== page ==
Feb 28, 2012

Wondrous Seasons of the Past: Dean Chance in 1964

There are times when talk of great players gets boiled down to career value, but sometimes there's a time when a good player can rise above the rest of the league for a season or two and become truly great.  Dean Chance in 1964 was that player.   During a time when the Cy Young award was awarded to only one pitcher between both leagues, Chance led in WAR, ERA, shutouts, HR/9, and ERA+ matched up against the likes of Sandy Koufax, Don Drysdale, Jim Bunning,  Whitey Ford, Juan Marichal, and Bob Gibson.

"His name is Wilmer Dean Chance, a country boy out of Wooster, Ohio, who plays pool better than Leo Lippy Durocher and beats the Yankees with more consistency than Frank Lary ever did."

He did only go 20-9, which for that pitcher's decade was not that imposing a W/L record, though he did it over an AL leading 278.1 innings with an amazing 11 complete game shutouts. He had finished 3rd in the ROY vote in 1962 and was realizing the potential in full form.

"On the night before he racked up his 20th win in 1964, Dean, never noticeably a booster for the President's Physical Fitness Program, hit the sack at 7:30.  He slept soundly, like a good boy should."

His durability was never in question as he led the AL in complete games, including five 1-0 victories, becoming the 5th pitcher ever with that many in one season.   He also increased his K/BB ratio above 2 for the first time in his career, demonstrating the most command up to his point (though it would desert him in 1966 and return in 1967).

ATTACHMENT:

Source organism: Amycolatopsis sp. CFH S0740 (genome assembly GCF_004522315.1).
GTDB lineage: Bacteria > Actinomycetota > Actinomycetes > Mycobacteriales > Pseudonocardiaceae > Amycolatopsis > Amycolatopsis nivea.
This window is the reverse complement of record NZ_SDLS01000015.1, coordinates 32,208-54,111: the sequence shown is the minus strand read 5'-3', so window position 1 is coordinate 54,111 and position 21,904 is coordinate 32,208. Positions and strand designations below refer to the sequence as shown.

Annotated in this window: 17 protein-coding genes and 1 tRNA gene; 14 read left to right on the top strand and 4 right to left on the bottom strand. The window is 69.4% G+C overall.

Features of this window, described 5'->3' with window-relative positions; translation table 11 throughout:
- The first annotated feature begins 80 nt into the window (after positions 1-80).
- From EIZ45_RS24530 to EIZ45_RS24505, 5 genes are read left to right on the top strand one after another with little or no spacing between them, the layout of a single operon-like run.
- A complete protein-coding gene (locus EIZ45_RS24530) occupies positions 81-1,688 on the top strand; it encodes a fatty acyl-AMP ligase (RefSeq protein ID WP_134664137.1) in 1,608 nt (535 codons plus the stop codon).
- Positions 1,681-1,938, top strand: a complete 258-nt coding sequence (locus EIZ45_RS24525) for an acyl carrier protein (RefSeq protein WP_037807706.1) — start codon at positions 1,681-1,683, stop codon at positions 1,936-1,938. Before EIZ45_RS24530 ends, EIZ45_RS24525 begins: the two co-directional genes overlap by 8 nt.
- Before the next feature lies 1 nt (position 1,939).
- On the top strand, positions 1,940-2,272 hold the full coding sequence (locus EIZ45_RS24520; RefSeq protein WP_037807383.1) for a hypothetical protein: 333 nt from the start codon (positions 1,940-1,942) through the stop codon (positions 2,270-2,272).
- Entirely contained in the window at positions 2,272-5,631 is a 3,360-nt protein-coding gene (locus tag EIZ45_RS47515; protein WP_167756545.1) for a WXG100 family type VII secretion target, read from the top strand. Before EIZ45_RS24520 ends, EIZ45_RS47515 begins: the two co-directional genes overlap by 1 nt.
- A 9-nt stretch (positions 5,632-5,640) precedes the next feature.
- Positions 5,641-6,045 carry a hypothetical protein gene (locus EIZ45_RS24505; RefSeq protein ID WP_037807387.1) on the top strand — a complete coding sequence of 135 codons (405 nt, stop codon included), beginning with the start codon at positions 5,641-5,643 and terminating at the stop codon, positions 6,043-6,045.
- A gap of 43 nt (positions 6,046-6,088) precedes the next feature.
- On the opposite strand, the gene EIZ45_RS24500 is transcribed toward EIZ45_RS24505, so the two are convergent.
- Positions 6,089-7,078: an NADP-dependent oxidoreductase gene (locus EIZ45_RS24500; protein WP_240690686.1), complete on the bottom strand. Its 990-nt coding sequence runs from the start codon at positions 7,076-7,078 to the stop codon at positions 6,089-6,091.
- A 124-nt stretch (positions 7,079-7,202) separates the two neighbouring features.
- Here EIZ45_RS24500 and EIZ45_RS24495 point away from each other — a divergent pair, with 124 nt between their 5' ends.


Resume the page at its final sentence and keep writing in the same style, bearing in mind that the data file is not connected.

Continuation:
"Chance probably has the strangest-yet most powerfully effective delivery-since Fat Freddie Fitzsimmons pitched in the thirties.  Like Fitz, Chance violates on the cardinal theories of hurling: before throwing the ball he turns his back on a hitter."

So picture a much sturdier version of Hideo Nomo with a jumping fastball who doesn't always know where it's going because "he doesn't see well out of his left eye anyhow".  Imagine if he ever put on glasses....

Dean Chance, with a season for the ages and a career to reflect upon.

All quoted passages are from the book Baseball Stars of 1965: the Dean Chance section was written by Ray Robinson.

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